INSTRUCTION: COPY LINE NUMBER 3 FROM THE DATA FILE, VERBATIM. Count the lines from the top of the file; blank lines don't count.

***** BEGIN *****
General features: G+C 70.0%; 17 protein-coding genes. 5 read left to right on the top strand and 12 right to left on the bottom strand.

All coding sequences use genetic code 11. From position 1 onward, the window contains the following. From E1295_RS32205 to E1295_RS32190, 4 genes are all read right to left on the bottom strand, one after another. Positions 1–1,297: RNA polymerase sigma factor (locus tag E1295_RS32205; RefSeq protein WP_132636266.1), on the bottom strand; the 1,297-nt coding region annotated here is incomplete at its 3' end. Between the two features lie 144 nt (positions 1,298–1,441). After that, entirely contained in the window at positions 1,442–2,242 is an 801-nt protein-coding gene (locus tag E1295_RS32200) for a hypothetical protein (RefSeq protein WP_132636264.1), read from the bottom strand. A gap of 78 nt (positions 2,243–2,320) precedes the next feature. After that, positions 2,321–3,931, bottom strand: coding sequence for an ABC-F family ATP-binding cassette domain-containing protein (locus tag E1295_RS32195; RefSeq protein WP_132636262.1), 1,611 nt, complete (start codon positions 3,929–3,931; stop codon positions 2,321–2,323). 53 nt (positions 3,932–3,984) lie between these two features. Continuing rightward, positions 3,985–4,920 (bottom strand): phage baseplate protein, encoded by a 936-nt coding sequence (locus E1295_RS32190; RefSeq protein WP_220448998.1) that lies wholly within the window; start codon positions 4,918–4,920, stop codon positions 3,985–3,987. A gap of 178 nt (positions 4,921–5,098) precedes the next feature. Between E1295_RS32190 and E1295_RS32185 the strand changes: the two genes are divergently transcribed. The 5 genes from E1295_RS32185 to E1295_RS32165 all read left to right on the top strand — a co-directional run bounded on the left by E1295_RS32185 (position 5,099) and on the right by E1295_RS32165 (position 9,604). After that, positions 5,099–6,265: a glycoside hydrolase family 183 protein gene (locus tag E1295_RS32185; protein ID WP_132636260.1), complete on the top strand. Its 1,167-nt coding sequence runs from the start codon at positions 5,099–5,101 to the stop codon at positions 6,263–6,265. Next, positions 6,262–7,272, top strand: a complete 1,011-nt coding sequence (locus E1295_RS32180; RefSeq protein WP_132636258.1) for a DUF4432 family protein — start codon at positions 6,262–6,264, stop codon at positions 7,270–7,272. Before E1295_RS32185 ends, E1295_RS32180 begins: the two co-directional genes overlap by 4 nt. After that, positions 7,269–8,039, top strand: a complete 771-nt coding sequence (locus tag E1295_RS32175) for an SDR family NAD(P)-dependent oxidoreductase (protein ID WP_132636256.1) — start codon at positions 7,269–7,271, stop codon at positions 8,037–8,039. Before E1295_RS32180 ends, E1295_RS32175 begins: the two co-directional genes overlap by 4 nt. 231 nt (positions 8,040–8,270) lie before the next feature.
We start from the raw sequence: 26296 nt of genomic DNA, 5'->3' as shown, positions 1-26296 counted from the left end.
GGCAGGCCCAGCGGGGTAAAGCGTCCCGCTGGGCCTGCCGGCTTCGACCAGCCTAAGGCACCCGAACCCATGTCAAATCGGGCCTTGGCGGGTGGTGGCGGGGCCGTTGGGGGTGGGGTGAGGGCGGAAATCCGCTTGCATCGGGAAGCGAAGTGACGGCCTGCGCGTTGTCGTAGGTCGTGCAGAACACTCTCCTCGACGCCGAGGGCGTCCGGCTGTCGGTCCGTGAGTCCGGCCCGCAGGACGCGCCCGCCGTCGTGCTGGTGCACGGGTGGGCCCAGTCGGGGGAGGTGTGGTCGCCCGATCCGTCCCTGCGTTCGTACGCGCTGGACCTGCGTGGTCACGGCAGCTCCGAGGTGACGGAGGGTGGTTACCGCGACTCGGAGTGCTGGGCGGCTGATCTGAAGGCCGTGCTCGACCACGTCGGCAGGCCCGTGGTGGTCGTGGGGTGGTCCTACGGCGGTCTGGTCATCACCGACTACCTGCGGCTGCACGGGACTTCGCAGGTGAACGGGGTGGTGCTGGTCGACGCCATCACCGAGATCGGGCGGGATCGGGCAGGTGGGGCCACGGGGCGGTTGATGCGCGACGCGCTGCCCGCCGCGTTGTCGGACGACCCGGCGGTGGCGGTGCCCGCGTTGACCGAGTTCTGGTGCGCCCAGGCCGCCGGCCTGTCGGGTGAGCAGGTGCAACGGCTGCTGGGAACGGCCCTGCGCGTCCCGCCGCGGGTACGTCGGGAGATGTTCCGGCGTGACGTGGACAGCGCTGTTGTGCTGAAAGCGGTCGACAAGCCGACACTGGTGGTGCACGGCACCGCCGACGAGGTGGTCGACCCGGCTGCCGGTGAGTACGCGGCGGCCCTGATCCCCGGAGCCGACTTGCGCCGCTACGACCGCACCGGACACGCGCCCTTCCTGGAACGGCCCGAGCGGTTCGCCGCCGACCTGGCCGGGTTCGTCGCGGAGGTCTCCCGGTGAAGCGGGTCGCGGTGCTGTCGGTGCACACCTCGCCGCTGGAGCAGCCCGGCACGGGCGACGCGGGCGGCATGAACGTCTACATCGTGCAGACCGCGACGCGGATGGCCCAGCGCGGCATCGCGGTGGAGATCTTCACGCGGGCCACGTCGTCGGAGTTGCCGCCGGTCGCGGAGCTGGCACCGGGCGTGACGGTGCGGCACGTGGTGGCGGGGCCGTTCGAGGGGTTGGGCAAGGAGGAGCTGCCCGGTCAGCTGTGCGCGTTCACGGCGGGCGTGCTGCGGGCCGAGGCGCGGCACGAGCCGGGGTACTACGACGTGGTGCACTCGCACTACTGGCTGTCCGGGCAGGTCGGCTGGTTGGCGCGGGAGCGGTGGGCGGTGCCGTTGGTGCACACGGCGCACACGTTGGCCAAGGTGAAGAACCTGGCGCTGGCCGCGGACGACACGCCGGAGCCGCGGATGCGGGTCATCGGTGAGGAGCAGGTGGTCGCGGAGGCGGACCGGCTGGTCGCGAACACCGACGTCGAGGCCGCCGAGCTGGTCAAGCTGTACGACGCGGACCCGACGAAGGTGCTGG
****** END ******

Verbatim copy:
We start from the raw sequence: 26296 nt of genomic DNA, 5'->3' as shown, positions 1-26296 counted from the left end.